Assassination of the Russian Constitution: March 13, 1881
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As he had done every Sunday for many years, on the Sunday of March 13, 1881, Tsar Aleksandr II climbed into his bulletproof carriage. Then, accompanied by seven armed Cossacks, he rode along the Katerina Canal in St. Petersburg on his way to review the changing of his guards. It was a cold day, but people gathered on the sidewalks along the street to watch the passing of the tsar. One of these was a young man, Nikolai Rysakov; but he had not come simply to see the tsar. In his hands the youth held a small package. When the tsar’s carriage was before him, Rysakov threw the package. It exploded under the carriage, killing a Cossack guard and wounding the driver and several spectators on the street.
Tsar Aleksandr climbed out of the carriage, unhurt. The police captured Rysakov, who then shouted to someone in the crowd. Another young man, named Ignacy Hryiniewiecki, then threw an object at the tsar’s feet. It exploded, and Aleksandr, crying out, fell to the ground. His legs were shattered; blood was pulsing from them. He was hurried to the Winter Palace where, after receiving Communion and the last sacrament, he died.
It had been that same month, March, but 20 years earlier, that this same Tsar Aleksandr had issued an edict abolishing serfdom in Russia—a deed for which he became known as Tsar Liberator. Influenced by Liberal ideals, Aleksandr had carried out other reforms as well. In 1864, he established local elective governments, called zemstvos, for rural areas. Six years later he established assemblies, called dumas, for the cities. Aleksandr also carried out reforms in the courts and permitted a freer expression of ideas in Russian society.
Yet, the tsar’s reforms were not radical enough for a group of Russian intellectuals who became known as Nihilists (from the Latin word, nihil, meaning “nothing.”) These people were so called because they held that there was nothing they should not question or doubt. Tradition and religion, custom and law—all had to be examined by reason before it could be accepted, they said. Among the Nihilists were young men called narodniki (“men of the people”) who went and lived among the peasants to convince them that they needed to adopt socialist ideas. The peasants, however, were not interested in socialism; and it was not long before the government began arresting, imprisoning, and exiling the narodniki.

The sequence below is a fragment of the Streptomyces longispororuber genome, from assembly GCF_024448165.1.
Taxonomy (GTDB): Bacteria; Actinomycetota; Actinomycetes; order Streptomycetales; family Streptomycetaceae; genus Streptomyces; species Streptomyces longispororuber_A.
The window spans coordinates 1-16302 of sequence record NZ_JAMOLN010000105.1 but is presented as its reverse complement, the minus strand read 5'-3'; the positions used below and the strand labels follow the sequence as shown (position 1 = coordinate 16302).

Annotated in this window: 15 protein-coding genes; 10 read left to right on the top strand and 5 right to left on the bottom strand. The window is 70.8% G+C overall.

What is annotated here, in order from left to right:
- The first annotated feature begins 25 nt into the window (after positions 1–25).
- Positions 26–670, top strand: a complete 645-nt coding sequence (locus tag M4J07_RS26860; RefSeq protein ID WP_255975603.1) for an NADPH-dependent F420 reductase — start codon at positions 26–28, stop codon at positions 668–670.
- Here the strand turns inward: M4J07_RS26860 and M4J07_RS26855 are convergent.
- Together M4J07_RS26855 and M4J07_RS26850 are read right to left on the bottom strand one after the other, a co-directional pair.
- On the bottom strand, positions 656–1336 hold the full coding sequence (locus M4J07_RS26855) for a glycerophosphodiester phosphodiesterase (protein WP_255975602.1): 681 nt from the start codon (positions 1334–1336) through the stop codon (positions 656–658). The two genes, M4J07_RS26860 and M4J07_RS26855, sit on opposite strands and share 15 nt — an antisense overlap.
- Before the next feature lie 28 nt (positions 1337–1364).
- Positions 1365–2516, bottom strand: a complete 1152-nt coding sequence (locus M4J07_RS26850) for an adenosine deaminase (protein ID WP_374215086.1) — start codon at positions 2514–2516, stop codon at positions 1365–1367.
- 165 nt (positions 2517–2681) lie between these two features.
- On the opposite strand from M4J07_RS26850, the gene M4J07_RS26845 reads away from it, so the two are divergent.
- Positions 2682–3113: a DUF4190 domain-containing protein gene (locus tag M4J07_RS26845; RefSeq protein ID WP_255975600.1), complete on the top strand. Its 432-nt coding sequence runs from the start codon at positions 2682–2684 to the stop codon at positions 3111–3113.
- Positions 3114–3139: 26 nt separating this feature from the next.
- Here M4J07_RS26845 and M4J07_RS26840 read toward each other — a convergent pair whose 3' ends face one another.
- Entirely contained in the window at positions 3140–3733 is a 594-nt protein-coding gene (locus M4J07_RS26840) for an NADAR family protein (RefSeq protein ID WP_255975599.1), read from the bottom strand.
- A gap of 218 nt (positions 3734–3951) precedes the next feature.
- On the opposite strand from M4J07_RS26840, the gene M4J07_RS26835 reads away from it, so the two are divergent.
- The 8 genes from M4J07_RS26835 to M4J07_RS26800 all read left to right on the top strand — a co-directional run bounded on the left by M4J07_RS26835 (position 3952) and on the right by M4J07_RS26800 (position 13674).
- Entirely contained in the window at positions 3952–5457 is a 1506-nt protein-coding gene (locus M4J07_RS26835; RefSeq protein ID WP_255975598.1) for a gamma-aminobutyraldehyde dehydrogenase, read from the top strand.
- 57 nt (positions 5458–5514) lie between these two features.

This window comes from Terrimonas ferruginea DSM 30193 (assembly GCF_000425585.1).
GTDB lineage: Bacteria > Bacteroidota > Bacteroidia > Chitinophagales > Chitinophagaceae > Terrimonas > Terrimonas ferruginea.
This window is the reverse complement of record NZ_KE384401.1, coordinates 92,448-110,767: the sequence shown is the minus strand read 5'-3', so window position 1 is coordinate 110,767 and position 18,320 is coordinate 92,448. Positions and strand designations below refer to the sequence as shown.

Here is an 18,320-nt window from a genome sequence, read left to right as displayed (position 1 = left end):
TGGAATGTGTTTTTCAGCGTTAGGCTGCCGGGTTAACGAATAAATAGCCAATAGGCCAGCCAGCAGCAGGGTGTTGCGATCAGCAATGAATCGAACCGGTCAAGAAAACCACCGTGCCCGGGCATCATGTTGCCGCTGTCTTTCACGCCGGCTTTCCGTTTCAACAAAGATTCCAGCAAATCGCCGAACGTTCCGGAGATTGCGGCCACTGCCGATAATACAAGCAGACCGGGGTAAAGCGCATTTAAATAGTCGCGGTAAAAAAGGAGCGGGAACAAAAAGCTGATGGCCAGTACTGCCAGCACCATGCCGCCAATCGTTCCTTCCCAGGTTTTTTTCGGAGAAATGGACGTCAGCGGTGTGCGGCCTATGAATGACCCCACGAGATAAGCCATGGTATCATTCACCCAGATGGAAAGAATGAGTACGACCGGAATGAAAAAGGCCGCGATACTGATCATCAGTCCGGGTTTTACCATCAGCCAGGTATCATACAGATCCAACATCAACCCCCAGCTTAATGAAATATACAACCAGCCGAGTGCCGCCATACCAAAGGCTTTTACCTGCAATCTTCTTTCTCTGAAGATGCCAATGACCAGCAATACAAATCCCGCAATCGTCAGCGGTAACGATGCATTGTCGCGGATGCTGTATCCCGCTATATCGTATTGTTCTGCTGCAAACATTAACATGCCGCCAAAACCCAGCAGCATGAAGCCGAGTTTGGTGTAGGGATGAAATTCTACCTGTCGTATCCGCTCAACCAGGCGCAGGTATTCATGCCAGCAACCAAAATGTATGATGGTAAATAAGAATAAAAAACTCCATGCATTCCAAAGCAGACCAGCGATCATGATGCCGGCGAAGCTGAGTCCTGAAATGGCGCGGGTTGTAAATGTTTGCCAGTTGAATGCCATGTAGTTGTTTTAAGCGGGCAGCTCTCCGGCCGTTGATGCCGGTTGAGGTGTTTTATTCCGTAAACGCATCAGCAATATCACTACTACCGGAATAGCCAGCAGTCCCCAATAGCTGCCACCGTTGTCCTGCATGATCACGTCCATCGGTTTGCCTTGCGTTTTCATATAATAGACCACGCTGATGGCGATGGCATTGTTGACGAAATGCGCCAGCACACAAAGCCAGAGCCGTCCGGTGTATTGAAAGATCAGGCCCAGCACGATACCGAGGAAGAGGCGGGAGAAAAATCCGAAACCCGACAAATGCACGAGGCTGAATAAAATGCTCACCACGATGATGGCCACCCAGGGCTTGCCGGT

Unable to achieve their goals by peaceful means, some narodniki, inspired by the Russian anarchist Mikhail Bakunin, turned to violence. Two attempts were made to assassinate Tsar Aleksandr, first in 1866 and again in 1873. An unpopular war Russia waged against the Ottoman Empire in 1877–1878, in which large amounts of money were spent and thousands of Russians died for very little benefit, made more people critical of the tsar. In response to this opposition, Aleksandr turned back many of his reforms and carried out repressive measures against his opponents; but this, of course, only encouraged the Nihilists to further violence. In 1880, they blew up a dining room in the tsar’s Winter Palace. If a guest the tsar was supposed to be entertaining there had not been a half hour late, Aleksandr would have been killed in the blast.
Following this attempt on his life, Tsar Aleksandr decided that the best way to battle his enemies was to give in to some of their demands. On the very day of his death, he had approved a plan to establish a popularly elected assembly to draw up laws for the empire. As it turned out, the bomb that killed Aleksandr II also destroyed the beginnings of constitutional government for Russia.
Death of a Russian Composer
Among the compositions the Russian composer Modest Mussorgsky is most famous for is the opera, Boris Godunov, about a man who gained the throne through the heinous murder of the child tsar. The excerpt of this opera, below, shows the famous coronation scene. Mussorgsky died two weeks after the assassination of Tsar Aleksandr II.